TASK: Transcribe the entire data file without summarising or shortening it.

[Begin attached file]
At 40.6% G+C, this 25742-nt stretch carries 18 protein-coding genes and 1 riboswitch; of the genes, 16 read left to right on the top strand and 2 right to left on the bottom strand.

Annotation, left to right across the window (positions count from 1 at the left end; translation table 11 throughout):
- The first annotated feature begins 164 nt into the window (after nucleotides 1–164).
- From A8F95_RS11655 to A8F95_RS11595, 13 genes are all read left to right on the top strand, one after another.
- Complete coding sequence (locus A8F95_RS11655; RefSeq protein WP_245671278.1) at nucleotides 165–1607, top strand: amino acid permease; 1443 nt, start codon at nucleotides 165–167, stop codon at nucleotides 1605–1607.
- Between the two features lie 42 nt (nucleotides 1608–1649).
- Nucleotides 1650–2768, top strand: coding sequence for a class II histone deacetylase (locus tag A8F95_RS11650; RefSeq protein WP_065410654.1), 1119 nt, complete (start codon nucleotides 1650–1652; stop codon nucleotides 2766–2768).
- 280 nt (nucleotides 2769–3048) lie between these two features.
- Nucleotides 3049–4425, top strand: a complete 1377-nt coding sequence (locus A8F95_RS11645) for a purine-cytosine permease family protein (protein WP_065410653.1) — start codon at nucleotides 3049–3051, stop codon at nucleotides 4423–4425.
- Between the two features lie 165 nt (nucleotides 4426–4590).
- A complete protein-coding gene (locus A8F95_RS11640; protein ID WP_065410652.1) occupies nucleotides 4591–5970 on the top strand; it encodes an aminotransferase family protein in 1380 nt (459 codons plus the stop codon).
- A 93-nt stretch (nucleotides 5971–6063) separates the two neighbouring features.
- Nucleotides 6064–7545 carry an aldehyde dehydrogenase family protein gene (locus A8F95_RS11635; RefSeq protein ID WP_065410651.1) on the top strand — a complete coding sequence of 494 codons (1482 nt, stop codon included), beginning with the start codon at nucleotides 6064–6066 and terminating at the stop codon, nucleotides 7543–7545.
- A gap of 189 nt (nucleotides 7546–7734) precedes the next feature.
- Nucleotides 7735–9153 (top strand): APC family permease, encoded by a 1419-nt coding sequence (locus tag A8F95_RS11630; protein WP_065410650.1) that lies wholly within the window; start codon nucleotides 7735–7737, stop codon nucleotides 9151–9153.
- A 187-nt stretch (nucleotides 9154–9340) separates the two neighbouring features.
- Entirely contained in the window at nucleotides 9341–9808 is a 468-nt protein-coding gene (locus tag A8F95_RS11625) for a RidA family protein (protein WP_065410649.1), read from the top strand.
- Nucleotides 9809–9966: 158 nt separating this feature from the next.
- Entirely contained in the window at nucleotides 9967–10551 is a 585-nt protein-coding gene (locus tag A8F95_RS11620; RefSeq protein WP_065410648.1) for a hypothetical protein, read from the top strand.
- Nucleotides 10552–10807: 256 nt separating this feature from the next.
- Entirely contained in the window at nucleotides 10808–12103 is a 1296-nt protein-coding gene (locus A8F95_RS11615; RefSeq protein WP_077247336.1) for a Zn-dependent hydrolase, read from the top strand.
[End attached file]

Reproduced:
At 40.6% G+C, this 25742-nt stretch carries 18 protein-coding genes and 1 riboswitch; of the genes, 16 read left to right on the top strand and 2 right to left on the bottom strand.

Annotation, left to right across the window (positions count from 1 at the left end; translation table 11 throughout):
- The first annotated feature begins 164 nt into the window (after nucleotides 1–164).
- From A8F95_RS11655 to A8F95_RS11595, 13 genes are all read left to right on the top strand, one after another.
- Complete coding sequence (locus A8F95_RS11655; RefSeq protein WP_245671278.1) at nucleotides 165–1607, top strand: amino acid permease; 1443 nt, start codon at nucleotides 165–167, stop codon at nucleotides 1605–1607.
- Between the two features lie 42 nt (nucleotides 1608–1649).
- Nucleotides 1650–2768, top strand: coding sequence for a class II histone deacetylase (locus tag A8F95_RS11650; RefSeq protein WP_065410654.1), 1119 nt, complete (start codon nucleotides 1650–1652; stop codon nucleotides 2766–2768).
- 280 nt (nucleotides 2769–3048) lie between these two features.
- Nucleotides 3049–4425, top strand: a complete 1377-nt coding sequence (locus A8F95_RS11645) for a purine-cytosine permease family protein (protein WP_065410653.1) — start codon at nucleotides 3049–3051, stop codon at nucleotides 4423–4425.
- Between the two features lie 165 nt (nucleotides 4426–4590).
- A complete protein-coding gene (locus A8F95_RS11640; protein ID WP_065410652.1) occupies nucleotides 4591–5970 on the top strand; it encodes an aminotransferase family protein in 1380 nt (459 codons plus the stop codon).
- A 93-nt stretch (nucleotides 5971–6063) separates the two neighbouring features.
- Nucleotides 6064–7545 carry an aldehyde dehydrogenase family protein gene (locus A8F95_RS11635; RefSeq protein ID WP_065410651.1) on the top strand — a complete coding sequence of 494 codons (1482 nt, stop codon included), beginning with the start codon at nucleotides 6064–6066 and terminating at the stop codon, nucleotides 7543–7545.
- A gap of 189 nt (nucleotides 7546–7734) precedes the next feature.
- Nucleotides 7735–9153 (top strand): APC family permease, encoded by a 1419-nt coding sequence (locus tag A8F95_RS11630; protein WP_065410650.1) that lies wholly within the window; start codon nucleotides 7735–7737, stop codon nucleotides 9151–9153.
- A 187-nt stretch (nucleotides 9154–9340) separates the two neighbouring features.
- Entirely contained in the window at nucleotides 9341–9808 is a 468-nt protein-coding gene (locus tag A8F95_RS11625) for a RidA family protein (protein WP_065410649.1), read from the top strand.
- Nucleotides 9809–9966: 158 nt separating this feature from the next.
- Entirely contained in the window at nucleotides 9967–10551 is a 585-nt protein-coding gene (locus tag A8F95_RS11620; RefSeq protein WP_065410648.1) for a hypothetical protein, read from the top strand.
- Nucleotides 10552–10807: 256 nt separating this feature from the next.
- Entirely contained in the window at nucleotides 10808–12103 is a 1296-nt protein-coding gene (locus A8F95_RS11615; RefSeq protein WP_077247336.1) for a Zn-dependent hydrolase, read from the top strand.